CARROTS (2 lb roots) - Store the roots dry and unwashed in a plastic bag in the refrigerator for up to 4 weeks. Guide & Recipes

GARLIC (2 bulbs) - Ready to be used now or later, this is “cured”, or dried garlic, and as such should be stored on your counter out of direct sunlight.

SPAGHETTI SQUASH (1)- These have a pretty long shelf life - several months if you store them properly in a cool, dark place. Their characteristic “noodle-like” flesh gives them their name. These can be cut in half and steamed upside down in a sheet pan filled with water. To use, cut the squash around the middle (belly button) of the squash. This will ensure you get the longest “noodles.” Guide & Recipes



HALF SHARE: (see Full VEG Shares above⬆ for info on each item)

SWISS CHARD (1 bunch)

RED ONION (~1 lb)



CARROTS (1 lb roots)

GARLIC (1 bulbs)



MES SHARE at LEUCC this week (unless we made other arrangements)

FULL : 1 pkg breakfast sausage, 2 doz

HALF: 1 pkg breakfast sausage, 1 doz


EGG SHARE Weekly Shares = 1 Dozen Biweekly Shares = 1 Dozen



Click the link to go to a printable pdf of the recipe.


Field News & Photos:

The freezing temperatures coming in the end of last week found us up early - before the moon had even set - to bring in the last of the field vegetables.

It was a long day, and we had our trusty supervisor Smudge with us for much of it.

Salad turnips were pulled and piled up.

Below Liam comes to Marlee's rescue with an empty bin.

Purple top turnips look so happy in their "field nest" before we rudely pulled them so Bill and Aidan could remove the tops and pack them in a bin

I caught Liam bringing in the Brussels sprout harvest.

With the walk-in cooler getting fuller and fuller as the day turned to evening and we loaded more and more in - salad and purple top turnips, daikon radishes, beets, broccoli, green onions - in next to all the carrots, broccoli, and beets already in there,

We realized that many of the Brussels sprouts would need to be popped off their stalks before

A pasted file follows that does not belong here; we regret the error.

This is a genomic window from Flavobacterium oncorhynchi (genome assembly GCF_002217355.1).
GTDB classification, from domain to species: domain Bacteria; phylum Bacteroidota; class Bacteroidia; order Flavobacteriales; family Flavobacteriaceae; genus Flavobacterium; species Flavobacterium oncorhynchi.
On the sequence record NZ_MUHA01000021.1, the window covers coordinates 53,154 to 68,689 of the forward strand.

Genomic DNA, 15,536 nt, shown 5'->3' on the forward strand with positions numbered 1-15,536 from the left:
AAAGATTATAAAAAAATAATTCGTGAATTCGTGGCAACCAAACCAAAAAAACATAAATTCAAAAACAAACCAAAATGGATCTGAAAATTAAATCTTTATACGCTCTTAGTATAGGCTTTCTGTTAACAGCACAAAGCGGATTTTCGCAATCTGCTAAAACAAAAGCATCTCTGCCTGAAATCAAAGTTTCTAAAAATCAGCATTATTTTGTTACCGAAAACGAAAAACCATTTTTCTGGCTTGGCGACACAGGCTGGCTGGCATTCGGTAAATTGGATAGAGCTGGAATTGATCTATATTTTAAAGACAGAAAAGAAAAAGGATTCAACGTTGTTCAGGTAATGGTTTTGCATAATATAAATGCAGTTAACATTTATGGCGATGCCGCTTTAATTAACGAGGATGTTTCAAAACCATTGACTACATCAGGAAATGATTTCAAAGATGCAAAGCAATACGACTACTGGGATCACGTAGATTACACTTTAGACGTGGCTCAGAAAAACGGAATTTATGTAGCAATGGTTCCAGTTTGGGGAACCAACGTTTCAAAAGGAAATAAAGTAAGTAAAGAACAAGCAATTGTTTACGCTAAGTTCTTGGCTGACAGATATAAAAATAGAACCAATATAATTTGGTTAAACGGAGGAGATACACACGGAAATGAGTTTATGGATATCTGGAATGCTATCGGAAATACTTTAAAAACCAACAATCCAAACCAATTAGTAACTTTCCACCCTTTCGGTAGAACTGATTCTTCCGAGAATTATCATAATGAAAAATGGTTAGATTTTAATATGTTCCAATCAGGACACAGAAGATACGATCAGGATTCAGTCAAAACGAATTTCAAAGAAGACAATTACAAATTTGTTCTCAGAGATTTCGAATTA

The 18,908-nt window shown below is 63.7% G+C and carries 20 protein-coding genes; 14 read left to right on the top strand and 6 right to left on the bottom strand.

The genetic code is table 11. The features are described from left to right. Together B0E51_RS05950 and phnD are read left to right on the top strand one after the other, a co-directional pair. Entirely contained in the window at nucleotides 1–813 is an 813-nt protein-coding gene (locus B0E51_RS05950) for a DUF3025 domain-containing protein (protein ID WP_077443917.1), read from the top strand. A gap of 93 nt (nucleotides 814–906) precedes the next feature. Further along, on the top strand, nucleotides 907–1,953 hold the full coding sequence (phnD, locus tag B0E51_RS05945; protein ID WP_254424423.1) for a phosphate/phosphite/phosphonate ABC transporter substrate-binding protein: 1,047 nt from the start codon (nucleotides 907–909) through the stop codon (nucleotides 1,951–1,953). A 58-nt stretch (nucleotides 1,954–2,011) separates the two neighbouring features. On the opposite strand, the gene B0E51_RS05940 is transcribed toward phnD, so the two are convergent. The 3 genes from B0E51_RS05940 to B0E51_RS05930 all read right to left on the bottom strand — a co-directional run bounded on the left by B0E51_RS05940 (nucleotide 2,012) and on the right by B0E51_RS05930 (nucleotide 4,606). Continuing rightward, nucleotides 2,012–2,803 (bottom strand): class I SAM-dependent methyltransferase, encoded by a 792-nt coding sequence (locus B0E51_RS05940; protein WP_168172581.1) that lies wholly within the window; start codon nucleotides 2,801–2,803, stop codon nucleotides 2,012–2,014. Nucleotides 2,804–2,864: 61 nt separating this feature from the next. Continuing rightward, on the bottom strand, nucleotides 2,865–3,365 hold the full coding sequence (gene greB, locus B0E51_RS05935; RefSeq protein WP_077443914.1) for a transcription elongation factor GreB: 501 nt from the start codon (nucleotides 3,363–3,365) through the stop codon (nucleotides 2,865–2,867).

they could be squeezed in too!

Bill strung up a light and he and Aidan were on it as the dark and cold fell on us.

And yay! Only about half the harvest had to be done before we could get them in AND shut the door!.

I don't think another thing would have fit.

It's the fullest our little cooler has ever been!

As we finally walked in the house looking forward to supper and warming up, I made the comment is we grow any extra crops next year (and we already have plans for several in the works because we're addicted to growing food and want to grow even MORE ;) we'ill definitely need a second walk-in cooler.

Once inside and after scooping out the seeds, we dug into these deliciously warm squashes.

On a busy day like this one was, this is the extent of meal prep:

  1. put 3 squashes on a tray in the oven hopefully washing off any dirt,

  2. turn up the temp to 450F and

  3. set the timer to check them in an hour or so.

It sure isn't fancy, but it got the job done on a day of many jobs.

We went to bed with not only a cooler stuffed full of food for the winter to come

but also a belly full of it for the night's sleep

Mission accomplished!

And sometimes, that's all that matters.

~ ~ ~